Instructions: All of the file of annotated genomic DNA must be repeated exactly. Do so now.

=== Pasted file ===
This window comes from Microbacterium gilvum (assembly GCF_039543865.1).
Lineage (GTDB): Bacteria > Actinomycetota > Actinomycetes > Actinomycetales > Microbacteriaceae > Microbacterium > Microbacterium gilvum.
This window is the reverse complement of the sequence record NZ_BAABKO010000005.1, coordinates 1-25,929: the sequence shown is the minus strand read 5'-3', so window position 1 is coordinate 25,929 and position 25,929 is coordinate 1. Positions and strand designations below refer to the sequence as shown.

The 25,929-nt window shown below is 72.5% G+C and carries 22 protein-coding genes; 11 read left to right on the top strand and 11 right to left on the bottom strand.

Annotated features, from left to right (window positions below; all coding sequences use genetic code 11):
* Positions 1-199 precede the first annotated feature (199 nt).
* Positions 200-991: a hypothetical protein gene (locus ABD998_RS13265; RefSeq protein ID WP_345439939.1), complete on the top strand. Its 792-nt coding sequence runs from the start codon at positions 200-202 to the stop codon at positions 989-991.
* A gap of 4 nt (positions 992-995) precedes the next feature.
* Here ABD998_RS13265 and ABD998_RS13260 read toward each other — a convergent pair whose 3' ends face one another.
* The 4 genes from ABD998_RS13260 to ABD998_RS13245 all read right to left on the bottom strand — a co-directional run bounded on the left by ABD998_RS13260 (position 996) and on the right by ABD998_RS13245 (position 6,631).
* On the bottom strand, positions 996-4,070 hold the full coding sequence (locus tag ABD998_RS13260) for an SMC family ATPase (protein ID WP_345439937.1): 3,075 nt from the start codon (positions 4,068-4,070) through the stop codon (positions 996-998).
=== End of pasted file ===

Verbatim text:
This window comes from Microbacterium gilvum (assembly GCF_039543865.1).
Lineage (GTDB): Bacteria > Actinomycetota > Actinomycetes > Actinomycetales > Microbacteriaceae > Microbacterium > Microbacterium gilvum.
This window is the reverse complement of the sequence record NZ_BAABKO010000005.1, coordinates 1-25,929: the sequence shown is the minus strand read 5'-3', so window position 1 is coordinate 25,929 and position 25,929 is coordinate 1. Positions and strand designations below refer to the sequence as shown.

The 25,929-nt window shown below is 72.5% G+C and carries 22 protein-coding genes; 11 read left to right on the top strand and 11 right to left on the bottom strand.

Annotated features, from left to right (window positions below; all coding sequences use genetic code 11):
* Positions 1-199 precede the first annotated feature (199 nt).
* Positions 200-991: a hypothetical protein gene (locus ABD998_RS13265; RefSeq protein ID WP_345439939.1), complete on the top strand. Its 792-nt coding sequence runs from the start codon at positions 200-202 to the stop codon at positions 989-991.
* A gap of 4 nt (positions 992-995) precedes the next feature.
* Here ABD998_RS13265 and ABD998_RS13260 read toward each other — a convergent pair whose 3' ends face one another.
* The 4 genes from ABD998_RS13260 to ABD998_RS13245 all read right to left on the bottom strand — a co-directional run bounded on the left by ABD998_RS13260 (position 996) and on the right by ABD998_RS13245 (position 6,631).
* On the bottom strand, positions 996-4,070 hold the full coding sequence (locus tag ABD998_RS13260) for an SMC family ATPase (protein ID WP_345439937.1): 3,075 nt from the start codon (positions 4,068-4,070) through the stop codon (positions 996-998).